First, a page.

Now consider these experiences. A training consultant had a sizable training contract cancelled the week before Christmas. The company also wiggled out of their cancellation clause. She later learned that the cancellation enabled the department to meet a budget goal and the department head got his sizable bonus. Another consultant’s client arranged for him to receive the same Christmas baskets that the employees received. It was of token value but signaled generosity. He showed the consultant that he thought his contribution was valuable.
A clerk shuts down the line of people waiting for their driving permits because it is 5:00 p.m. and that is when the office closes. A cashier, in an otherwise fairly good lunch time restaurant, that takes orders and calls names when the order is ready, posts a small
typed sign on her cash register. It reads, “Don’t spell your name unless I ask.” Really! How hard can it be for the cashier to listen politely while the person spells their name?
A health care client is undergoing a major and expensive IT software installation. Those close to the project disclose that the IT provider is living up to the letter of the contract and is pushing hard to meet all the delivery and go live dates. However, the organization is struggling to help employees integrate the use of the new software and prevent problems that would result in the disruption of vital services. The contract implies that the IT provider will help if this situation should arise but then asks for additional large consulting fees to help fix the problems – the same problems created by the expensive IT “fix.”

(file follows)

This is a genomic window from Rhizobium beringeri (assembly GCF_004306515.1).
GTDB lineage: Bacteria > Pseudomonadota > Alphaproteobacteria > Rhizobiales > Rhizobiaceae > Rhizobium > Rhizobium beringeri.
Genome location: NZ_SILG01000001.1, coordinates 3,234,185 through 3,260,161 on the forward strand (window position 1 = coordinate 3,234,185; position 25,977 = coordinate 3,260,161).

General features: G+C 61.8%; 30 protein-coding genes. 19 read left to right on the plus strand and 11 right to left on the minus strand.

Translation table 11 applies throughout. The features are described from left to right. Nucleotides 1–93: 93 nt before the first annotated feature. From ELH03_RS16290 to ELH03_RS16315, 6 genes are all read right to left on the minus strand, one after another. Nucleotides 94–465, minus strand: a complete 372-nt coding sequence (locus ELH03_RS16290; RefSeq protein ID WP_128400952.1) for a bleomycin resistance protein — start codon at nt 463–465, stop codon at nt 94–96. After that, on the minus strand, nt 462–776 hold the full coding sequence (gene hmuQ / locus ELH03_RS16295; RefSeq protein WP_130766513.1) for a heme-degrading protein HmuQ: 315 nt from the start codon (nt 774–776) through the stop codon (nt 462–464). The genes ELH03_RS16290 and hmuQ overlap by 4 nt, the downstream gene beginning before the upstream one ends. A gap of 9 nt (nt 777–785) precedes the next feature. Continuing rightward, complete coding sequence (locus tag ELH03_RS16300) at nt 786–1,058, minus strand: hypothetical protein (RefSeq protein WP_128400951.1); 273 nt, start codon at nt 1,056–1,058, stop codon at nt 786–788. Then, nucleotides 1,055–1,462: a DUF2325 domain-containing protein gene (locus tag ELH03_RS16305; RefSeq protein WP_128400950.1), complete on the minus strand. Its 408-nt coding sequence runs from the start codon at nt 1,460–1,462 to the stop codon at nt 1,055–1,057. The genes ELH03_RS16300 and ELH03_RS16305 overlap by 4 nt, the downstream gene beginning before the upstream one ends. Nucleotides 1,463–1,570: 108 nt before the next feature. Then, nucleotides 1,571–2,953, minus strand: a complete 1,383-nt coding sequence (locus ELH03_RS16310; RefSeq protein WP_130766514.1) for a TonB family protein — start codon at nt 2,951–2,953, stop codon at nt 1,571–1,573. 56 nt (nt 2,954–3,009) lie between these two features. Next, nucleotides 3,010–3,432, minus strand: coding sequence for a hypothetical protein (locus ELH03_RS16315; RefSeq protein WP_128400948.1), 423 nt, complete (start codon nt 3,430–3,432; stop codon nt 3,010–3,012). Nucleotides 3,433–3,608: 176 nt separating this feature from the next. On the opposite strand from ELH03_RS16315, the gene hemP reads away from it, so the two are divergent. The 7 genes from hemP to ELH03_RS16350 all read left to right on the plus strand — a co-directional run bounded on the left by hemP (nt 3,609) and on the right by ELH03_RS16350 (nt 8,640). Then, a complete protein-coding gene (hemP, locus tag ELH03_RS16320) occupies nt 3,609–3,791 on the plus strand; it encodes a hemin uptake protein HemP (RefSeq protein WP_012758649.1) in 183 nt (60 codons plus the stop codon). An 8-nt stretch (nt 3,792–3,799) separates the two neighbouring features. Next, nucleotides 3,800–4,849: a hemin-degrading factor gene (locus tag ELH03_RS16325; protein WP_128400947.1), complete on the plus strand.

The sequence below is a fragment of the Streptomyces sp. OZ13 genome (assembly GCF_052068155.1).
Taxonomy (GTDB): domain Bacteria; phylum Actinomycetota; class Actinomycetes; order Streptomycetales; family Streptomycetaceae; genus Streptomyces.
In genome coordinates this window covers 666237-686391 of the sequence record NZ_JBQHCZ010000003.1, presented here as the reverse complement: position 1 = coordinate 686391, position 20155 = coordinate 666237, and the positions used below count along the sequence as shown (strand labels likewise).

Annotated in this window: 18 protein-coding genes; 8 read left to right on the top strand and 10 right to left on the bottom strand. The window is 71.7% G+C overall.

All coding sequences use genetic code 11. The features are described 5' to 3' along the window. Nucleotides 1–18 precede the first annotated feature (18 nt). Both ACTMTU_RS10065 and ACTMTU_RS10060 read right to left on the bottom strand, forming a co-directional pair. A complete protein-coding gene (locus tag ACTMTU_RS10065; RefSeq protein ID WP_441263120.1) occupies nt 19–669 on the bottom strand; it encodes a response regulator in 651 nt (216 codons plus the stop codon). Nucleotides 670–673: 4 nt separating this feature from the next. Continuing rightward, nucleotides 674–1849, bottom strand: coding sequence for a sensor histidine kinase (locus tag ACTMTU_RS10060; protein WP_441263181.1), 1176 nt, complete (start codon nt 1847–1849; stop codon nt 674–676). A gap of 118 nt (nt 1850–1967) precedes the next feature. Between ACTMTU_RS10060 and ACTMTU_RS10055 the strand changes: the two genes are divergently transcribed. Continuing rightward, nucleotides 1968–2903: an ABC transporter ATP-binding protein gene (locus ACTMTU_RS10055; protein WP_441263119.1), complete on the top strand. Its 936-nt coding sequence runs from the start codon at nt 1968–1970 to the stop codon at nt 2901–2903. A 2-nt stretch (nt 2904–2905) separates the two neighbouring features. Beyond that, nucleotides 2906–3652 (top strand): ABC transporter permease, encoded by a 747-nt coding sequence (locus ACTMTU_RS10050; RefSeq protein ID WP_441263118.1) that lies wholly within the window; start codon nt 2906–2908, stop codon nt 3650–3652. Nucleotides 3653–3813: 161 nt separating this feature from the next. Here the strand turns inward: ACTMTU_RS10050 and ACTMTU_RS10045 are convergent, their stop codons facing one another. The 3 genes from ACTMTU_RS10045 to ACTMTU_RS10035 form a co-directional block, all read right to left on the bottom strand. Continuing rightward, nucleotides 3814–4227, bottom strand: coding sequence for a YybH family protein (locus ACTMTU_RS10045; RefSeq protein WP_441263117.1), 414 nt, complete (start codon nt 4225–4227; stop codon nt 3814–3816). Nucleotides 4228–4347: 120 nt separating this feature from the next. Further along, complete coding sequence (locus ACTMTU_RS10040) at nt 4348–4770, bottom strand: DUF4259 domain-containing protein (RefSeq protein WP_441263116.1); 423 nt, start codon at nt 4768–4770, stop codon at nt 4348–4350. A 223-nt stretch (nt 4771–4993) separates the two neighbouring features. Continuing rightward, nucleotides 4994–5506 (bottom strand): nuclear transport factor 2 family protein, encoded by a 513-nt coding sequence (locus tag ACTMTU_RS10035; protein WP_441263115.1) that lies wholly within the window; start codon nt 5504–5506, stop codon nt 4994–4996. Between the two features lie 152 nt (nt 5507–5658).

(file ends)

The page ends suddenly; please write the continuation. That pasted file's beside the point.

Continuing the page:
Generosity of spirit is the lubricant that can solve problems, build relationships, create customer loyalty, and make the workplace more satisfying. While it is common sense, it isn’t always common practice.
How We Got the Way We Are
I don’t know the answer to the nature/nurture question regarding how we became such competitive creatures. Our culture certainly supports competition. Mother Nature is a tyrant. Her only Cause, Survival of the Species, demands that we do what it takes to make sure we are the last man standing in any conflict situation. So, we know how to fight, compete, and get the biggest piece of the pie and all the other tricks it takes to WIN. Our crowded city life and globalization make many of the old contests irrelevant. But we keep up our old ways, programmed to get the better of the other guy. Therefore, it can look normal to guard information, hold on to the power, the samples, the money, and the wealth of all sorts.
I don’t want to be accusatory of those who compete. I’m not opposed to those who coach others to win at sports and school and work and life. I would, however, hope to introduce and support an alternate way of thinking and behavior when it comes to competition. For our
current world, there is a strong argument that collaboration not only outpaces competition but that it has become the more likely path to survival and success.